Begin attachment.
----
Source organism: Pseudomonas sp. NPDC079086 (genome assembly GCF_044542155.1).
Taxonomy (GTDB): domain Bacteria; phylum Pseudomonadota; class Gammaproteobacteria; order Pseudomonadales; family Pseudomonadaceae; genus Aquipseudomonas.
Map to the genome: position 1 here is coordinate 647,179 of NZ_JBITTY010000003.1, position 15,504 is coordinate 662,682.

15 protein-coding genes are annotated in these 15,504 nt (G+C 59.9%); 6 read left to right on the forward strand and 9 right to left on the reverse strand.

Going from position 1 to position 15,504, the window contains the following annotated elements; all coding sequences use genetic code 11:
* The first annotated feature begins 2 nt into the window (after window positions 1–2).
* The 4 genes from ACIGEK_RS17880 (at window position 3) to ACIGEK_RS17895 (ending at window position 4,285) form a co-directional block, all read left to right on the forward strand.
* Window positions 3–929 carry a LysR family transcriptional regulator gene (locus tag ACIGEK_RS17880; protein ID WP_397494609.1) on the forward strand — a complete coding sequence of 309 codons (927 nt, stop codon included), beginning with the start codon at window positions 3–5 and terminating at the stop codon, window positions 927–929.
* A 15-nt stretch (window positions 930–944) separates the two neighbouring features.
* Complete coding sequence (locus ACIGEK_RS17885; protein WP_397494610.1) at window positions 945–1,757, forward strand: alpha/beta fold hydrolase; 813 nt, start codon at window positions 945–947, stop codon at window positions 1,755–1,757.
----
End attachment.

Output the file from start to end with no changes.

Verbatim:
Source organism: Pseudomonas sp. NPDC079086 (genome assembly GCF_044542155.1).
Taxonomy (GTDB): domain Bacteria; phylum Pseudomonadota; class Gammaproteobacteria; order Pseudomonadales; family Pseudomonadaceae; genus Aquipseudomonas.
Map to the genome: position 1 here is coordinate 647,179 of NZ_JBITTY010000003.1, position 15,504 is coordinate 662,682.

15 protein-coding genes are annotated in these 15,504 nt (G+C 59.9%); 6 read left to right on the forward strand and 9 right to left on the reverse strand.

Going from position 1 to position 15,504, the window contains the following annotated elements; all coding sequences use genetic code 11:
* The first annotated feature begins 2 nt into the window (after window positions 1–2).
* The 4 genes from ACIGEK_RS17880 (at window position 3) to ACIGEK_RS17895 (ending at window position 4,285) form a co-directional block, all read left to right on the forward strand.
* Window positions 3–929 carry a LysR family transcriptional regulator gene (locus tag ACIGEK_RS17880; protein ID WP_397494609.1) on the forward strand — a complete coding sequence of 309 codons (927 nt, stop codon included), beginning with the start codon at window positions 3–5 and terminating at the stop codon, window positions 927–929.
* A 15-nt stretch (window positions 930–944) separates the two neighbouring features.
* Complete coding sequence (locus ACIGEK_RS17885; protein WP_397494610.1) at window positions 945–1,757, forward strand: alpha/beta fold hydrolase; 813 nt, start codon at window positions 945–947, stop codon at window positions 1,755–1,757.